(1) University of Murcia and (2) University of Almeria, Spain
([mail]) Juan Antonio Moreno Murcia, Facultad de Ciencias del Deporte, Universidad de Murcia, Parque Almansa, 30730 San Javier, Murcia, Spain
Juan A. MORENO
Full professor. Faculty of Sports Sciences, University of Murcia, Spain.
Sports motivation, aquatic activities.
Maria LOPEZ DE SAN ROMAN
Physical education teacher at secondary school. Member of Research Department of Physical Education and Sports, Faculty
of Sports Sciences, University of Murcia, Spain.
Celestina MARTINEZ GALINDO
Physical education teacher at secondary school. Member of Research Department of Physical Education and Sports, Faculty
of Sports Sciences, University of Murcia, Spain.
Physical education teacher at secondary school. Member of Research Department of Physical Education and Sports, Faculty
of Sports Sciences, University of Murcia, Spain.
Predoctoral grant holder. Faculty of Humanities and Educational Sciences, U niversity of Almeria, Spain.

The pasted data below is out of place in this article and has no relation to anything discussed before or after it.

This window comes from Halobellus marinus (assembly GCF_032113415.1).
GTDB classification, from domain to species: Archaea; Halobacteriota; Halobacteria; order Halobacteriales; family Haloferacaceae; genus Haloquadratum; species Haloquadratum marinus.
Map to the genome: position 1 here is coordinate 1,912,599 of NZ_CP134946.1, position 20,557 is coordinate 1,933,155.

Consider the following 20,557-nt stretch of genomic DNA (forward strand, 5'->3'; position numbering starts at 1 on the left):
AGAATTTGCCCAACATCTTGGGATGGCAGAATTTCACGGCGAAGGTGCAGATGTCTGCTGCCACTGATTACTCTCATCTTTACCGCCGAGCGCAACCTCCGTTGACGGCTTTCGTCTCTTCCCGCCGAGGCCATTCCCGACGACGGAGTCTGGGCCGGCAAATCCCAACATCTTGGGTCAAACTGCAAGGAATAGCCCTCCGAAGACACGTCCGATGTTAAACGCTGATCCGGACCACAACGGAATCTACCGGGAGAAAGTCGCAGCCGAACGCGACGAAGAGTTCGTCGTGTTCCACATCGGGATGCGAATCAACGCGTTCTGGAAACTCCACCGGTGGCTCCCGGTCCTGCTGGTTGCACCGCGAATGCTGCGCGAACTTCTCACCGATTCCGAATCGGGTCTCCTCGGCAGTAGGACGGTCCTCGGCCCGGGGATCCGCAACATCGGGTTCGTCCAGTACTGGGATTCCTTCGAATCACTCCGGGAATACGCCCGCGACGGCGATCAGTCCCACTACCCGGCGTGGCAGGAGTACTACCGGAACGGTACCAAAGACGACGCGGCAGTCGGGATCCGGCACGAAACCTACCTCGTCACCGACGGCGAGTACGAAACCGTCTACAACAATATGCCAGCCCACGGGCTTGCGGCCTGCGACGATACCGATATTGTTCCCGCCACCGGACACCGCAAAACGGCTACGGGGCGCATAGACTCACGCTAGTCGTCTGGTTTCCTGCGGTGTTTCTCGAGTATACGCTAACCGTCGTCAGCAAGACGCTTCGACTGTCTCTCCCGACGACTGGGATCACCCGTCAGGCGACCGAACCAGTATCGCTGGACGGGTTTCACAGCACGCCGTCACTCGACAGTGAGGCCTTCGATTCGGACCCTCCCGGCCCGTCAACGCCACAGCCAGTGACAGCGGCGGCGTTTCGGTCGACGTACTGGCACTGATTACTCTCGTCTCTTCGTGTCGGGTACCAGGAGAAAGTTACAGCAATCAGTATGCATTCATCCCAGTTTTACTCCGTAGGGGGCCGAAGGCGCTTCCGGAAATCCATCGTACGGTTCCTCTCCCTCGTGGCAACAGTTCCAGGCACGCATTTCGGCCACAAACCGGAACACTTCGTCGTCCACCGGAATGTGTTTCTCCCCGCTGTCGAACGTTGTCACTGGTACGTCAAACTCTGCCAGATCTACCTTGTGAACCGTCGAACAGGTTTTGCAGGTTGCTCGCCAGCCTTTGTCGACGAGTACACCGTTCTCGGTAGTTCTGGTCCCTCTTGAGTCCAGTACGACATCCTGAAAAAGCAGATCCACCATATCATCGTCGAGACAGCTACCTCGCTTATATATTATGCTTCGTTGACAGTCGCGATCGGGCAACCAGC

Table 1. Mean, standard deviations and correlations among variables. Ego Task M SD Climate Climate Autonomy Ego Climate 3.23 .86 -- -.12 * .02 Task Climate 4.09 .58 -- -- .25 ** Autonomy 3.58 .70 -- -- -- Competence 3.89 .66 -- -- -- Relatedness 4.28 .67 -- -- -- SDI 7.68 3.77 -- -- -- Enjoyment 4.36 .62 -- -- -- Competence Relatedness SDI Enjoyment Ego Climate .05 -.17 ** -.10 * -.05 Task Climate .24 ** .52 ** .24 ** .22 * Autonomy .33 ** .34 ** .22 ** .21 ** Competence -- .39 ** .34 ** .35 ** Relatedness -- -- .34 ** .31 ** SDI -- -- -- .56 ** Enjoyment -- -- -- -- * p < 0.05; ** p < 0.01
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|Title Annotation:||Research article|
|Author:||Murcia, Juan Antonio Moreno; de San Roman, Maria Lopez; Galindo, Celestina Martinez; Alonso, Nestor;|
|Publication:||Journal of Sports Science and Medicine|
|Date:||Mar 1, 2008|